Laodicean


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Laodicean

inhabitant of ancient Greek city, Laodicea; people noted for indifferent attitude toward religion. [Gk. Hist.: NCE, 1529]
References in periodicals archive ?
The novel, "begins very promisingly with a heroine (the Laodicean of the title ) who hesitates between the new industrial world represented by her wealthy and successful father who has left her a fortune, and the old traditional values of the new impoverished aristocracy epitomized by the ancient castle in which she lives" (Mahon, 1976).
Trained by Bailey's wife Caroline, The Laodicean has put himself in the shop window with his consistency, but his owner has been unable to find a buyer.
His is the wealth beyond that for which Babylon, kings of the earth, merchants, and seafarers prostitute themselves but lose in the end (18:24); the riches that the Laodicean church claims to have but does not possess (3:17); the wealth that belongs to the church of Smyrna, though she appears poor (2:9).
Following the introduction and two topical chapters on "Hardy and `The Thinking World'" and "The Question of `Woman,'" Thomas devotes a chapter each to new readings of Desperate Remedies (1891), A Pair of Blue Eyes (1873), The Hand of Ethelberta (1876), A Laodicean (1881), Two on a Tower (1882), and The Well-Beloved (1892; 1897).
As Hardy's A Laodicean shows, his fiction can also treat photography more materialistically, as a medium of trickery and deception.
8 Elwyn ("Inviolability" 180) suggests that the conflict of the Laodicean War may have blocked the Aetolian invitation to Smyrna in 246/5.
Moretti, 'Epigraphica', RivFil 93 (1965), 284-7, who explains the Laodicean honours for Hagemonidas (set up in his home town at Dyme) by the hypothesis that he had saved Laodicea from punishment by Demetrius after the murder there of the Roman legate Cn.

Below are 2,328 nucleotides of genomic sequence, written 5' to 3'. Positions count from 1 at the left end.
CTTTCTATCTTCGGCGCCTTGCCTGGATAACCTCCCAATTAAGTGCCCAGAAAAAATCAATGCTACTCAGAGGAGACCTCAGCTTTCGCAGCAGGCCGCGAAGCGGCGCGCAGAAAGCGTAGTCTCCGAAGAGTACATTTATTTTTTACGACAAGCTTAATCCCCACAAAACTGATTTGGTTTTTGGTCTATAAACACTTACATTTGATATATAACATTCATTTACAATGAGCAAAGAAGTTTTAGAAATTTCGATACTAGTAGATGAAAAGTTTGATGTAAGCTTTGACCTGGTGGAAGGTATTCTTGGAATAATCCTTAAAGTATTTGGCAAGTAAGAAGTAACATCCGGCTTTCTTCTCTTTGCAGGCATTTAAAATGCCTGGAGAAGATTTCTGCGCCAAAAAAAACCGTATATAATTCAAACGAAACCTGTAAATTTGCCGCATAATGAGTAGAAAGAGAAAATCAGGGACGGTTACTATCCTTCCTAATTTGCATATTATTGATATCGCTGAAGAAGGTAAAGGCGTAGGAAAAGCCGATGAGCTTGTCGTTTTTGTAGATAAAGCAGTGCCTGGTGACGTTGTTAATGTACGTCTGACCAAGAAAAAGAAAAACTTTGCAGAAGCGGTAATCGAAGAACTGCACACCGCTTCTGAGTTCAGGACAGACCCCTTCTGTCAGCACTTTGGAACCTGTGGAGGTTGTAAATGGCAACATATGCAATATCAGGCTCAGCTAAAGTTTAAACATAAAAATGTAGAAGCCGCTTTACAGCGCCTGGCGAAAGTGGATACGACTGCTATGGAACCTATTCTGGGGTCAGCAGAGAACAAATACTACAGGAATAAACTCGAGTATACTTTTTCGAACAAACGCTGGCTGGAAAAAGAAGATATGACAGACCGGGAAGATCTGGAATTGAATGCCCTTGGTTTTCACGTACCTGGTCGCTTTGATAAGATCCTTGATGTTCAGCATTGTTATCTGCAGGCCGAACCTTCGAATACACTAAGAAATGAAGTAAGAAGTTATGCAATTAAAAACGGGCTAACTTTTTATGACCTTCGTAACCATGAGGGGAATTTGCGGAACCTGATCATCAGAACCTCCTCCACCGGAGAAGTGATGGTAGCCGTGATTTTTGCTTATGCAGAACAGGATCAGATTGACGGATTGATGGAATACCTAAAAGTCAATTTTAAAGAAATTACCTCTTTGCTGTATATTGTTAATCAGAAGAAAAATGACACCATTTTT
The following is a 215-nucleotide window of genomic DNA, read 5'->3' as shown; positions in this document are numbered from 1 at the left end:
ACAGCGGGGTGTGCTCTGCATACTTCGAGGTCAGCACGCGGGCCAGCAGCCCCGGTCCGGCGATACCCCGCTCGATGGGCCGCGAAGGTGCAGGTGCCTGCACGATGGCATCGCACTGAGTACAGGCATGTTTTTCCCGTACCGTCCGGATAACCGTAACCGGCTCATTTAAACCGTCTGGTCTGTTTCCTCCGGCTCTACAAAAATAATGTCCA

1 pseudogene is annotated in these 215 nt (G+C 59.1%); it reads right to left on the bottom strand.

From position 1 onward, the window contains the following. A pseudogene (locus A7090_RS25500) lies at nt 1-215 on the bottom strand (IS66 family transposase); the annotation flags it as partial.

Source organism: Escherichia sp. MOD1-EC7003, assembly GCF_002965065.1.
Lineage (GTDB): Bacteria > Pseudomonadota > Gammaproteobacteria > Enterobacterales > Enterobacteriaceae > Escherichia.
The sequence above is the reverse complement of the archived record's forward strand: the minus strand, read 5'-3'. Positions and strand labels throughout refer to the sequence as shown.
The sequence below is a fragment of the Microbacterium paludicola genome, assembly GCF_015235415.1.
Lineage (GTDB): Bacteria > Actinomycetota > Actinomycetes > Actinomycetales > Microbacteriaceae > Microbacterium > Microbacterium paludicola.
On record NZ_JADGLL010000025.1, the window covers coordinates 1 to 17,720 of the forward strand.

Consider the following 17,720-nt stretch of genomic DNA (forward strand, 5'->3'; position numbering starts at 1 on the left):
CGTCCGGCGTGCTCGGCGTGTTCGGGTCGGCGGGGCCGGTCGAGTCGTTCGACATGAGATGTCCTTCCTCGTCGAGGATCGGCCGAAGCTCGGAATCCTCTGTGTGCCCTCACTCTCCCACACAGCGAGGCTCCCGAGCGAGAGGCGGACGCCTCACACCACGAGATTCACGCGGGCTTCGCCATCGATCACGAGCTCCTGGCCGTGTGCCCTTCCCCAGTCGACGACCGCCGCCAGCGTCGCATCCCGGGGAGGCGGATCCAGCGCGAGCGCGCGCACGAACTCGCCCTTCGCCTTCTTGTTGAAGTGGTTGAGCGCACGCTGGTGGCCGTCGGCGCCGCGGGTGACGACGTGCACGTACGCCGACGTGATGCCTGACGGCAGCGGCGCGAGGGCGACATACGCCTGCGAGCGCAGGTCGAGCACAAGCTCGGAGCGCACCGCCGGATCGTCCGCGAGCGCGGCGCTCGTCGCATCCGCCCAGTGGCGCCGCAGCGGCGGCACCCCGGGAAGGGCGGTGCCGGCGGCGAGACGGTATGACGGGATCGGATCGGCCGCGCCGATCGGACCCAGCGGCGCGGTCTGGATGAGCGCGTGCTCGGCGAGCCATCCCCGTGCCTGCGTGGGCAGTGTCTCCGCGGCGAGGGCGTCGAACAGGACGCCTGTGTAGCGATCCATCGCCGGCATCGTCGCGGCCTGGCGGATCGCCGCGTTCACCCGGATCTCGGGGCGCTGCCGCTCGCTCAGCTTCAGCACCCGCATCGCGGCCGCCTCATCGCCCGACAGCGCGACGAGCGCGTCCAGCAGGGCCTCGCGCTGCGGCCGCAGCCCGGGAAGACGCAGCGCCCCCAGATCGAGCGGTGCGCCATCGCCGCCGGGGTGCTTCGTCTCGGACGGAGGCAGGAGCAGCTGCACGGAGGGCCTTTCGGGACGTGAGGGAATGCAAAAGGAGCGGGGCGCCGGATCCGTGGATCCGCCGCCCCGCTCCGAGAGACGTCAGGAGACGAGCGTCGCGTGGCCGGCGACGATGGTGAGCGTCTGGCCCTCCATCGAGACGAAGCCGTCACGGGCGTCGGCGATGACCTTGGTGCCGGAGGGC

101) Scott detected this kind of Laodicean lukewarmness in official reluctance to implement the recusancy laws, in the crypto-popery creeping into "the heart and bosome" of the Stuart court and state, in the pro-Catholic character of domestic religious policy -- not to mention long-term dynastic plans.
A wide range of other topics, texts, and critical approaches is addressed by, for example, Mary Jacobus's study of Hardy's literary posthumousness, Wayne Anderson's discussion of his 'rhetoric of silence', Avrom Fleishman's commentary on Egdon Heath, Simon Gatrell's analysis of buildings in The Trumpet-Major, A Laodicean, and Two on a Tower, John Bayley's reading of The Woodlanders as social comedy, Elliott Gose's consideration of Tess in relation to Victorian anthropology, and Kathleen Blake's examination of Tess herself both as individual and as abstraction or type.
In the next twenty - four years, he produced eleven novels; Far from the Madding Crowd, The Hand of Ethelberta (1876), The Return of the Native, The Trumpet - Major (1879), A Laodicean (1881), Two on a Tower (1882), The Mayor of Casterbridge, The Woodlanders (1887), Tess of the D ' Urbervilles, Jude the Obscure, and The Well - Beloved (1897).
Too late for doubts, I've backed him and had a saver on The Laodicean, who Andrew Thornton is quite encouraging about.
There is an essay/chapter each on Greenwood Tree, The Return of the Native, The Mayor of Casterbridge, Tess of the d' Urbervilles, and Jude; and interspersed between and around these treatments of the landmark titles are the previously-mentioned "Prelude" (on Hardy 's titles) and chapters treating "Hardy's Dances," the so-called "middle" novels between Return and Mayor (The Trumpet Major, A Laodicean, and Two on a Tower), "Angel Clare's Story" (presented here as a first-person account), and the range of Hardy's references to the wider, extra-Wessex world.